The aptly named Active Ingredients brings together four of the strongest players on the New York free scene. Drummer Chad Taylor worked with Fred Anderson and several Chicago Underground groupings before moving east. Bassist Tom Abbs plays with the Brooklyn Jump Arts Collective and anchors other ensembles with Taylor. Trombonist Steve Swell has employed alto saxophonist Jemeel Moondoc in his Unified Theory of Sound; Moondoc also leads groups of his own.
“Song for Dyani” establishes the group identity with Taylor playing with three hands and Abbs happy to keep up with his pace. Swell and Moondoc play an easy theme sounding old yet futuristic, their leisurely pace at odds with the hurricane rhythms. Moondoc finds plenty to do while soloing, and the tune fades out with Swell wailing. Starting slow and serious, “Velocity” becomes a casually daring field of solo for Moondoc and Swell.
On “Slate” Taylor’s drum set sounds like it’s being played by a hail storm. Moondoc blows wild and personal with Swell and Mazurek adding color with head charts. “Visual Industries” has Taylor and Abbs running like Godzilla’s coming. Their manic pace contrasts with the theme unison played lazily by Swell and Moondoc. Everything stops for a bowed Abbs solo broken by the others returning with the Ornetteish theme. Moondoc sets blues and small moody thoughts against his raging rhythm section.
Abbs starts “Modern Mythology” with a solid, straightforward bass line. Taylor joins on hand drum, then Moondoc leads Swell and Rob Mazurek in a discreet hunting theme that busts open with Moondoc repeating a line similar to “A Love Supreme.” Taylor’s drumming keeps it humid, until he switches to sticks during Moondoc’s solo. The band clicks into group improv before restructuring for Mazurek and Swell’s extended duet. Both players respond to Moondoc’s calls on “Titration,” eventually playing unison until Moondoc and Swell explore together over the tumultuous rhythm section. David Boykin takes it down and plays it sweet, but once the tempo comes back Boykin urges the band through a stellar regions flight. The piece resolves with a solemn horn arrangement.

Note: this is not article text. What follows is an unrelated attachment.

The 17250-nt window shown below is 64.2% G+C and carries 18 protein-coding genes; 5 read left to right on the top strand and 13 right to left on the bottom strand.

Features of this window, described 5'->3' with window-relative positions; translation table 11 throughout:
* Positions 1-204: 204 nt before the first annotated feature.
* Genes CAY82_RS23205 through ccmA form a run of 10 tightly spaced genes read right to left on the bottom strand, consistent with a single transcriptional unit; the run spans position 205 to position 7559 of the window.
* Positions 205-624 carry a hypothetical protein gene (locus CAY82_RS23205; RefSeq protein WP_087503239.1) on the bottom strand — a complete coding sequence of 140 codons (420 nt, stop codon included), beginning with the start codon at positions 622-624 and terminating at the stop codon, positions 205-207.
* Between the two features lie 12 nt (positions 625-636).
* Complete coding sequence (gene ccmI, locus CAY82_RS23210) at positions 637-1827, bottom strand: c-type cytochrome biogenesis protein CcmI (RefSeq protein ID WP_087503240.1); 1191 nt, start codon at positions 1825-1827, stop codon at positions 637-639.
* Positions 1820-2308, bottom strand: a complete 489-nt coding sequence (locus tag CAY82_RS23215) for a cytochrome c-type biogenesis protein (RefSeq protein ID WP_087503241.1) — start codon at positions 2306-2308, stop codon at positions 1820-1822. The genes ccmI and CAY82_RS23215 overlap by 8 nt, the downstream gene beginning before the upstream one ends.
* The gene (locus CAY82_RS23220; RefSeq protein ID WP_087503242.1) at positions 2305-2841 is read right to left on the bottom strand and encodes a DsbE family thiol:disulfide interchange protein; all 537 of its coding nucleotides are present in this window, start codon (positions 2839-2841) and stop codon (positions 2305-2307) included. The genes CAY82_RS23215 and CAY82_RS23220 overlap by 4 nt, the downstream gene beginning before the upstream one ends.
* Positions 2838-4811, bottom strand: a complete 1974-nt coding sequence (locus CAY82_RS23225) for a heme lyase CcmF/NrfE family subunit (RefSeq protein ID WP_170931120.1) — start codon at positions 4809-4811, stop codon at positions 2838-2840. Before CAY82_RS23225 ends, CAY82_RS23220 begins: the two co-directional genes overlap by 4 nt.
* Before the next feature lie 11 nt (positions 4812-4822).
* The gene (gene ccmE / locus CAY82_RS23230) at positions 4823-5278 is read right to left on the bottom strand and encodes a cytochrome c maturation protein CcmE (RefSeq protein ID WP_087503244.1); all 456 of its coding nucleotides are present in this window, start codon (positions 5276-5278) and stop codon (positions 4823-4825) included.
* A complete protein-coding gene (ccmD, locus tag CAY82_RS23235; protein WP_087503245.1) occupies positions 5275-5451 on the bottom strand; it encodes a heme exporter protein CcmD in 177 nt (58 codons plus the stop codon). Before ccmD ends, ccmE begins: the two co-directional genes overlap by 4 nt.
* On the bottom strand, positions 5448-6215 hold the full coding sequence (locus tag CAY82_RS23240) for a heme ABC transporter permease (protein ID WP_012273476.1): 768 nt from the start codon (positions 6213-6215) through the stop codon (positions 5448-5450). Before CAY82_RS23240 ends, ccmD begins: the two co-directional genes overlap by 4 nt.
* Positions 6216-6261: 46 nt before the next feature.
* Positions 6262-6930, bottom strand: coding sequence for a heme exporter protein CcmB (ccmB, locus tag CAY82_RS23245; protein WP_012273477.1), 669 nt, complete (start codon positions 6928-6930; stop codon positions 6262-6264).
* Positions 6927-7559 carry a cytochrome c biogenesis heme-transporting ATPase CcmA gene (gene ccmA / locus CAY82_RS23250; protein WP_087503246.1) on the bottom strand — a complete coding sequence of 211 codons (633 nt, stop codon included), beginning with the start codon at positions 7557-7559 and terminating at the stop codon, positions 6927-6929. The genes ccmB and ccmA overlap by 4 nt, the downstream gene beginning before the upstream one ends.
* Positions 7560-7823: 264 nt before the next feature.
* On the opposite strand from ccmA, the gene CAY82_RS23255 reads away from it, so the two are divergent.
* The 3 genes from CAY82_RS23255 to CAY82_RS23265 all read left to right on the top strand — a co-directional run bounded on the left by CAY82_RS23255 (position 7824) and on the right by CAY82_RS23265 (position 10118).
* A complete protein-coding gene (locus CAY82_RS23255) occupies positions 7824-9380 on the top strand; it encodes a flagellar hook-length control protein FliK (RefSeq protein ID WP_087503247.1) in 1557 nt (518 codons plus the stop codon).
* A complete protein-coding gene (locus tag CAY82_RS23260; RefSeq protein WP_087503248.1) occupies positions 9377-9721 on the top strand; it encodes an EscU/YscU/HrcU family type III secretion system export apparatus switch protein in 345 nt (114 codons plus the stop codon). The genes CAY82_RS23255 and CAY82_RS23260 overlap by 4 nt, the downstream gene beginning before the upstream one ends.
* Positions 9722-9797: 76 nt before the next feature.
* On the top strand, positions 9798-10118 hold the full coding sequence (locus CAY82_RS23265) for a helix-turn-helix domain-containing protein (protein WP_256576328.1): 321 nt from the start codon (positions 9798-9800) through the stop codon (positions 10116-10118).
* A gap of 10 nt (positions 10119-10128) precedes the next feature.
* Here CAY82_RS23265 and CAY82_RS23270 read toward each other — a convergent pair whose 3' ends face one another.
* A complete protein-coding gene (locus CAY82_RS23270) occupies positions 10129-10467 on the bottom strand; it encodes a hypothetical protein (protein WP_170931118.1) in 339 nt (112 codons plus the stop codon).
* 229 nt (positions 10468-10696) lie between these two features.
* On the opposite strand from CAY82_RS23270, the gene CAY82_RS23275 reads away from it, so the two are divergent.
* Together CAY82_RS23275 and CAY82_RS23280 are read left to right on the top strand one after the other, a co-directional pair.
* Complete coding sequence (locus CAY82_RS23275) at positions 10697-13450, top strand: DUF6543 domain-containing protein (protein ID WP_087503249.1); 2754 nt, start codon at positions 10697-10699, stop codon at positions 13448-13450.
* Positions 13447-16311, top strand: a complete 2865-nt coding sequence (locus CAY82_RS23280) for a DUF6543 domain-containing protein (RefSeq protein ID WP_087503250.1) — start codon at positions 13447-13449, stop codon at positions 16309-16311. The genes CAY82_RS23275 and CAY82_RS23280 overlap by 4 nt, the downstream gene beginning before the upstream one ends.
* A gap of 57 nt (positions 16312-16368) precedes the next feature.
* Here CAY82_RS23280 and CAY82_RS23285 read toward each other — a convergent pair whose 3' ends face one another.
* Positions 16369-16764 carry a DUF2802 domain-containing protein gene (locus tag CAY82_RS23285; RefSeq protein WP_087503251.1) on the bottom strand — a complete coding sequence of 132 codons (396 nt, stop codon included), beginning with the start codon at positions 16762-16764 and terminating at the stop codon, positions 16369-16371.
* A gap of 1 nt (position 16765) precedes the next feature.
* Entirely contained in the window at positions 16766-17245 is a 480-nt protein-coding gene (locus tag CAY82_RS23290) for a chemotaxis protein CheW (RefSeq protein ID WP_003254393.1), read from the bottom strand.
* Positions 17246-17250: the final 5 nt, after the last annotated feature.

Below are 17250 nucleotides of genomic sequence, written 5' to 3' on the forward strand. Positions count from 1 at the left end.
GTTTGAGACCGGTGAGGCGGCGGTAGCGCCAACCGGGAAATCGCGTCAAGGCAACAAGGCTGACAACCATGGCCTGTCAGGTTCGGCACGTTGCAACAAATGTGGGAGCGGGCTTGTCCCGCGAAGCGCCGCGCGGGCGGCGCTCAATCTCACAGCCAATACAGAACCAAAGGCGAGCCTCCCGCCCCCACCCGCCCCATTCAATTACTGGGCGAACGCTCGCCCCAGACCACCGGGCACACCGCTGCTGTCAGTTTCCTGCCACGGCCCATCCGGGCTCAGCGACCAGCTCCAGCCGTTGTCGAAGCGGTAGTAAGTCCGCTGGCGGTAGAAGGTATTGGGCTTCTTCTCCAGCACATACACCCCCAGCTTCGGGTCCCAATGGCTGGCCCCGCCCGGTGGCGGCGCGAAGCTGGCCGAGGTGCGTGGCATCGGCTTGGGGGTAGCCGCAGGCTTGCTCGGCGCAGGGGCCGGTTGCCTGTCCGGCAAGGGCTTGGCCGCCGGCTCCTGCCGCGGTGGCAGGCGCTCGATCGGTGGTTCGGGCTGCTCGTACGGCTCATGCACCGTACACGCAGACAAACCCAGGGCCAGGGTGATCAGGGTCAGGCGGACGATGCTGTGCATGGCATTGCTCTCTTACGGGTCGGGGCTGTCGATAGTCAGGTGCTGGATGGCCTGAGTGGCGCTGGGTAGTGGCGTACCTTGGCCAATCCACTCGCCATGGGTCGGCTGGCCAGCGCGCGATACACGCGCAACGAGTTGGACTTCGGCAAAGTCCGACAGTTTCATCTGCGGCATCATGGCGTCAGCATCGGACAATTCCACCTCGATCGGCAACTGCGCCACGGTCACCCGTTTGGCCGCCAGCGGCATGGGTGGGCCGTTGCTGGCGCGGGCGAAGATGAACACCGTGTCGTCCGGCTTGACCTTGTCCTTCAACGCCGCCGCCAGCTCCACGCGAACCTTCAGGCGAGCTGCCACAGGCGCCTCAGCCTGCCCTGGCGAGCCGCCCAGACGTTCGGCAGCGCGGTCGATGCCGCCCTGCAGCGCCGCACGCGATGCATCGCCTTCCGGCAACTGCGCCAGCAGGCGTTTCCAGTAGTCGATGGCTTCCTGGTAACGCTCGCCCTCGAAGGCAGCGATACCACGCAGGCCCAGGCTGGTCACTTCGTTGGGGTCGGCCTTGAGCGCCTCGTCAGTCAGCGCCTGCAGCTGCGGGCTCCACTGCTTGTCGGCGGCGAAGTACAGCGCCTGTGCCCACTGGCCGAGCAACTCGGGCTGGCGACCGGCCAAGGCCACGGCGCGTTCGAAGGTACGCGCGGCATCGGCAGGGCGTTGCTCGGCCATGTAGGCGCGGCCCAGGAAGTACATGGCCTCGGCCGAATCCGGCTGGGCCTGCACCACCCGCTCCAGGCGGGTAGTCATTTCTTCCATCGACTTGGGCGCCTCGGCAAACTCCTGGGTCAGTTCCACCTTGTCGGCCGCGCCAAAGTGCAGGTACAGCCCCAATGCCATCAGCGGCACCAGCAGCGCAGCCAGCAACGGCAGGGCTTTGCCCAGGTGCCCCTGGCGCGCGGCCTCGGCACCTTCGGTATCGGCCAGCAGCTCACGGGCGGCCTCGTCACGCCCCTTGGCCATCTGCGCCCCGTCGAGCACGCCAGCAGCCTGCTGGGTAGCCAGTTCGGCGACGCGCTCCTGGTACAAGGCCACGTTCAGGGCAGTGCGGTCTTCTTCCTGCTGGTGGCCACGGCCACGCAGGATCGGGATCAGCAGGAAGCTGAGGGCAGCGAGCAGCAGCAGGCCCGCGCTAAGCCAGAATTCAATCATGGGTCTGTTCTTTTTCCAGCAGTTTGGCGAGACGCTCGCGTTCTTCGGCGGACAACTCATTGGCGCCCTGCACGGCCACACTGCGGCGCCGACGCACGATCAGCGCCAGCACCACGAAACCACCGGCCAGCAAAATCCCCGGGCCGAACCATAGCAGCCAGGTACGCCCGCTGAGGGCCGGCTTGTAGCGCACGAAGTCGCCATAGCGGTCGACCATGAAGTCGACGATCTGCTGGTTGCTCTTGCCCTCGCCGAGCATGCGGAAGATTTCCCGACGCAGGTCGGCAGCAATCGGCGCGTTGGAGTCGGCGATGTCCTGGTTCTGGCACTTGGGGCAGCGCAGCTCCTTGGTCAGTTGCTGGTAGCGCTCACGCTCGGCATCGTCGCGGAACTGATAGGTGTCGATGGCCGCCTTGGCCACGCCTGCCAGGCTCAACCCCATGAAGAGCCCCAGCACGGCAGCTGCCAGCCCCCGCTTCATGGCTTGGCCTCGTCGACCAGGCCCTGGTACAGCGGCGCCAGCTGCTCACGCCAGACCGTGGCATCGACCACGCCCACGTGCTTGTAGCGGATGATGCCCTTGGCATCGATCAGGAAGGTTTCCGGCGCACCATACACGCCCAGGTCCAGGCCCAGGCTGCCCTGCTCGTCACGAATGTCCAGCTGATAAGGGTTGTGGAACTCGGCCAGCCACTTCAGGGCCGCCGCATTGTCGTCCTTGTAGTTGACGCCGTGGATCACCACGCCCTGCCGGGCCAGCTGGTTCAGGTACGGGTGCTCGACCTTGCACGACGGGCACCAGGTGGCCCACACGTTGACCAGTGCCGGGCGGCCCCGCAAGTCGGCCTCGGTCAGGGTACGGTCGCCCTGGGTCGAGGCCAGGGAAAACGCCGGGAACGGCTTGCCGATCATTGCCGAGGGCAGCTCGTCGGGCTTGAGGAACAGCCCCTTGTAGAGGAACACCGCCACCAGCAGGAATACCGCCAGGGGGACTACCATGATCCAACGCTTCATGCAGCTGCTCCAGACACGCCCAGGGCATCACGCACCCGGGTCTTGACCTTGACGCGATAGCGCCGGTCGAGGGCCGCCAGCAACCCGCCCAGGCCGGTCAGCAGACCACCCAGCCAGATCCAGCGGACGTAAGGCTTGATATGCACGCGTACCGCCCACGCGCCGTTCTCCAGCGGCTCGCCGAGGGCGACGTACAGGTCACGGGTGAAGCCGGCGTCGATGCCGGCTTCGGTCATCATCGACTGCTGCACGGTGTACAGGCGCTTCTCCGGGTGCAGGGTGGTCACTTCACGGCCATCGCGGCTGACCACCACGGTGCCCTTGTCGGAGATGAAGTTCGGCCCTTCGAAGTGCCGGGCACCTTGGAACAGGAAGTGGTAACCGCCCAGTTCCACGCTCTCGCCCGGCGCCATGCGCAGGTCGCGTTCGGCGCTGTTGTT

Active Ingredients has turned in an impressive debut. Amidst the many projects to which these musicians contribute, hopefully this group will become a priority.
Track Listing: Song for Dyani; Velocity; Slate; Visual Industries; Modern Mythology; Absence; Titration; Dependent Origination; Other People?s Problems.
Personnel: Jemeel Moondoc, alto sax; Chad Taylor, drum; Tom Abbs, bass; Steve Swell Trombone; Rob Mazurek, coronet; David Boyken, tenor
I grew up listening to my father's jazz records and listening to the radio. My dad was a musician for many years as a vocalist, bassist and drummer. His two uncles played in the Symphony of Reggio Calabria back in Italy
I grew up listening to my father's jazz records and listening to the radio. My dad was a musician for many years as a vocalist, bassist and drummer. His two uncles played in the Symphony of Reggio Calabria back in Italy. So music and jazz specifically have been a part of me since I was born. I love and perform in all styles of music from around the world. Improvisation in jazz is what drew me in, and still does as well as other genres that feature improvisation. A group of great musicians expressing themselves as one is the hallmark of great jazz and in fact all great music.